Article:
Fabric of Fashion, 2001 (British Council, London); bespoke typefaces and design

Born in Denmark, Kubel was exposed to art from an early age (his mother was an artist and encouraged painting) and developed a passion for type at the age of eleven when he discovered graffiti. In 1997, after graduating from Denmark’s Design School in Copenhagen, Kubel moved to London to do his Masters at the Royal College of Art where he met his design and business partner Scott Williams. “When Scott and I graduated, we just thought ‘lets do our own thing’ which is ridiculous now come to think of it. We had no network, no clients, no idea of anything – all we had was our creativity.” Yet following their graduation, with minimal resources, their gritty determination and hard work led to them being selected by highly acclaimed visual communications magazine Creative Review to feature in their annual ‘Creative Futures’ show, an initiative showcasing the most promising graduates to watch from across the country.

Radical Fashion, 2001 (V&A Museum, London); art direction, bespoke typefaces and design

Although Kubel downplays his and Williams’ achievement, attributing their selection by Creative Review to ‘just luck’, it is clear the raw talent that the duo possessed was enough to capture the attention of a representative at the British Council who subsequently signed them up to their first ever commission. “We ran a very successful project called Fabric of Fashion in 2001 and at the opening of the show, we met one of the editors who worked at the V&A so landed our next stint, which was about radical fashion – it was all very exclusive.” Post-radical fashion, more commissions ensued and as word got out of the duo’s work and their creative circles widened, their client list began to grow.

Samuel Beckett, complete works, 2009—2010 (Faber & Faber, London); cover design & bespoke typefaces

With an eclectic (and damn cool) portfolio which includes the cover design and bespoke typefaces for the complete works of Samuel Beckett (2009-2010; commissioned by Faber and Faber), sheet and typeface designs for Ian Fleming’s James Bond limited edition stamps (2008; commissioned by Royal Mail UK), and the ‘Reading Room’ exhibition design and print campaign for the Turner Prize Exhibition (2002-2007; commissioned by Tate Britain), which also made the front page of The Independent, to name a few, it is a collaboration with Margaret Calvert, an old tutor of Kubel’s at the Royal College of Art, on the New Rail Alphabet, which he names as being one of his career highlights. A revival of the British Rail alphabet originally designed by Calvert in 1965, which was used nationwide with British Rail, BAA and the NHS, was digitised, updated and re-launched in 2009 with a family of six weights.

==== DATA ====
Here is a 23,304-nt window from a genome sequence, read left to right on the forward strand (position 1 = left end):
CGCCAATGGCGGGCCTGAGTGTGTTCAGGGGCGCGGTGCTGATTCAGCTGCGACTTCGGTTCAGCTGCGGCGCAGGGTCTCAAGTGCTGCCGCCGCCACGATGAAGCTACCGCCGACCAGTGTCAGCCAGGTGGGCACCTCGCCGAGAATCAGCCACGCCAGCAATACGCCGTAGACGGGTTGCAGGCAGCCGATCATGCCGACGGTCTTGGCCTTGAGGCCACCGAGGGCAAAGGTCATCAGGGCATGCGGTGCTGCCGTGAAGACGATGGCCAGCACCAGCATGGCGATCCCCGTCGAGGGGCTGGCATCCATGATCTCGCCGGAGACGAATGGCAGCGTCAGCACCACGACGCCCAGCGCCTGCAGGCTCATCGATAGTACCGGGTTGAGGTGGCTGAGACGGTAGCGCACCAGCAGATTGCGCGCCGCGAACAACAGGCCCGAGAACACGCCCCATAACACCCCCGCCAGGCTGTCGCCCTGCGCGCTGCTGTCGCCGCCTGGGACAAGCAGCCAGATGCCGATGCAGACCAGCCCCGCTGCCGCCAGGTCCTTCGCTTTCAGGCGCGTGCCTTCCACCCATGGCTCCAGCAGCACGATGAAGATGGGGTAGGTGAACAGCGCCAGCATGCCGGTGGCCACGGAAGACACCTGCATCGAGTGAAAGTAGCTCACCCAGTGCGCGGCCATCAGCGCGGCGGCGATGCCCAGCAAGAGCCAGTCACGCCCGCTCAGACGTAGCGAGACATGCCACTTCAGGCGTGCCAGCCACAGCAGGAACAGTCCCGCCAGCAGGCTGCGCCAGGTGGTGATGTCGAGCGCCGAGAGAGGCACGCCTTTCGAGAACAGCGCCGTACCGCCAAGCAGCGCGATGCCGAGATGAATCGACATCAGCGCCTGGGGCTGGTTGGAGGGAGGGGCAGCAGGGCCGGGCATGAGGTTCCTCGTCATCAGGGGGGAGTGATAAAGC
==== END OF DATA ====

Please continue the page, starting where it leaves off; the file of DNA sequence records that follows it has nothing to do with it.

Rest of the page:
New Rail Alphabet, 2009 (A2-TYPE, London); typeface in six weights; designed in close collaboration with Margaret Calvert

In the higher echelons of the graphic design industry, A2/SW/HK’s work has not gone unnoticed. They have picked up a plethora of global accolades along the way including awards from The International Society of Typographers, British Design & Art Directors and Art Directors Club of New York. In 2007, Kubel and Williams received recognition as members of the prestigious Alliance Graphique Internationale, which is a testament to years of tireless dedication to their craft, talent and skill.

Despite a well-decorated mantelpiece, complacency is not something that festers within the fabric of Kubel’s work ethic. “We may have achieved a lot but it doesn’t get any easier. You’re always judged by your last piece of work and I’m worried about looking back at my career and not being happy with the work I’ve produced.” He pauses briefly before calmly adding: “But there are only a few pieces that I feel this way about. Overall, I’m pretty happy with the work we’ve done and don’t mind looking back.”

Ian Fleming’s James Bond, 2008 (Royal Mail, UK); miniature sheet design and bespoke typeface

The weekend that I meet Kubel, he is in particularly fine form. Earlier in the week, he received news that he had been awarded a three-year working grant by the Danish Art Foundation, which is one of the most sought for and prestigious working grants awarded by the Nordic country for exceptional quality of artistic production and artistic talent. Kubel has worked almost non-stop over the past decade, and the grant means that he can now afford to invest some time in himself, creating more headspace for new ideas. “I shed a tear when I found out and called my mom; imagine how proud she is?” he says with a content but tired smile.

Turner Prize Exhibition design, 2002—07 (Tate Britain, London); art direction, design and bespoke typeface

In an industry which constantly strives to be ‘achingly hip’ and ‘cutting-edge’, A2/SW/HK’s approach to their work is refreshingly non-pretentious, which is what many of their clients may find appealing. “It’s the thinking and sensibility behind the solutions that makes us strong. I don’t see us as being ‘trendy’ but I don’t see us as being ‘old fashioned’ either – we are probably somewhere in between,” Kubel expresses. “We don’t work to trends, we work on what we feel best complements our clients’ brand values.”